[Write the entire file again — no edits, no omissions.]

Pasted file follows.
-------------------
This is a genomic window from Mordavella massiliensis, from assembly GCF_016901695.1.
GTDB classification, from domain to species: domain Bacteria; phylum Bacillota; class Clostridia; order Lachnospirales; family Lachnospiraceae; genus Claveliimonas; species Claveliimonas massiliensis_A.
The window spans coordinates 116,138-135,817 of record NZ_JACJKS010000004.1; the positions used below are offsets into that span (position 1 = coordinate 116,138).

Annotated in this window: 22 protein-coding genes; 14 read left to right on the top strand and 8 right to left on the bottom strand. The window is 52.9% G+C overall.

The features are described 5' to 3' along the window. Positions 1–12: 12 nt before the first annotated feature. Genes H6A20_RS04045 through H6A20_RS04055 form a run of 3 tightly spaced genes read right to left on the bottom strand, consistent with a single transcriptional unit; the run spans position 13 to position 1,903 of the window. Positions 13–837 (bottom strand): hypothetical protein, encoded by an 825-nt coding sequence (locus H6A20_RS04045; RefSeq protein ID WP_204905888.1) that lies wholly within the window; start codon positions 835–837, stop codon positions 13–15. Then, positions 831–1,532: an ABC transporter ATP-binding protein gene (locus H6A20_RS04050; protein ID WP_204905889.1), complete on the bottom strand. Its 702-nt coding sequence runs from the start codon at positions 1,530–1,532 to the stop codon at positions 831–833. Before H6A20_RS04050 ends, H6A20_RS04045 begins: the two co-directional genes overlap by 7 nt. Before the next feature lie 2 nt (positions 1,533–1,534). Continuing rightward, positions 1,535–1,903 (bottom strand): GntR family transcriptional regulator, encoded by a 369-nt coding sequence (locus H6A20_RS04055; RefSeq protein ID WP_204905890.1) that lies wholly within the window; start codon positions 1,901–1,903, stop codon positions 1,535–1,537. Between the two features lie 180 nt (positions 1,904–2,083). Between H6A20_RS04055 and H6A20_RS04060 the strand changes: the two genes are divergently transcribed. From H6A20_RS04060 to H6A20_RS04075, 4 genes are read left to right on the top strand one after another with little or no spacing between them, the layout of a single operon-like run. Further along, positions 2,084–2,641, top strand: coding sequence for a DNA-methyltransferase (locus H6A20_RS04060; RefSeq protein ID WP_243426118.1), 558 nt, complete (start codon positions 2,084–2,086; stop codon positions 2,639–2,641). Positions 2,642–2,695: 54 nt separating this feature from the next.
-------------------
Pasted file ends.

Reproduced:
This is a genomic window from Mordavella massiliensis, from assembly GCF_016901695.1.
GTDB classification, from domain to species: domain Bacteria; phylum Bacillota; class Clostridia; order Lachnospirales; family Lachnospiraceae; genus Claveliimonas; species Claveliimonas massiliensis_A.
The window spans coordinates 116,138-135,817 of record NZ_JACJKS010000004.1; the positions used below are offsets into that span (position 1 = coordinate 116,138).

Annotated in this window: 22 protein-coding genes; 14 read left to right on the top strand and 8 right to left on the bottom strand. The window is 52.9% G+C overall.

The features are described 5' to 3' along the window. Positions 1–12: 12 nt before the first annotated feature. Genes H6A20_RS04045 through H6A20_RS04055 form a run of 3 tightly spaced genes read right to left on the bottom strand, consistent with a single transcriptional unit; the run spans position 13 to position 1,903 of the window. Positions 13–837 (bottom strand): hypothetical protein, encoded by an 825-nt coding sequence (locus H6A20_RS04045; RefSeq protein ID WP_204905888.1) that lies wholly within the window; start codon positions 835–837, stop codon positions 13–15. Then, positions 831–1,532: an ABC transporter ATP-binding protein gene (locus H6A20_RS04050; protein ID WP_204905889.1), complete on the bottom strand. Its 702-nt coding sequence runs from the start codon at positions 1,530–1,532 to the stop codon at positions 831–833. Before H6A20_RS04050 ends, H6A20_RS04045 begins: the two co-directional genes overlap by 7 nt. Before the next feature lie 2 nt (positions 1,533–1,534). Continuing rightward, positions 1,535–1,903 (bottom strand): GntR family transcriptional regulator, encoded by a 369-nt coding sequence (locus H6A20_RS04055; RefSeq protein ID WP_204905890.1) that lies wholly within the window; start codon positions 1,901–1,903, stop codon positions 1,535–1,537. Between the two features lie 180 nt (positions 1,904–2,083). Between H6A20_RS04055 and H6A20_RS04060 the strand changes: the two genes are divergently transcribed. From H6A20_RS04060 to H6A20_RS04075, 4 genes are read left to right on the top strand one after another with little or no spacing between them, the layout of a single operon-like run. Further along, positions 2,084–2,641, top strand: coding sequence for a DNA-methyltransferase (locus H6A20_RS04060; RefSeq protein ID WP_243426118.1), 558 nt, complete (start codon positions 2,084–2,086; stop codon positions 2,639–2,641). Positions 2,642–2,695: 54 nt separating this feature from the next.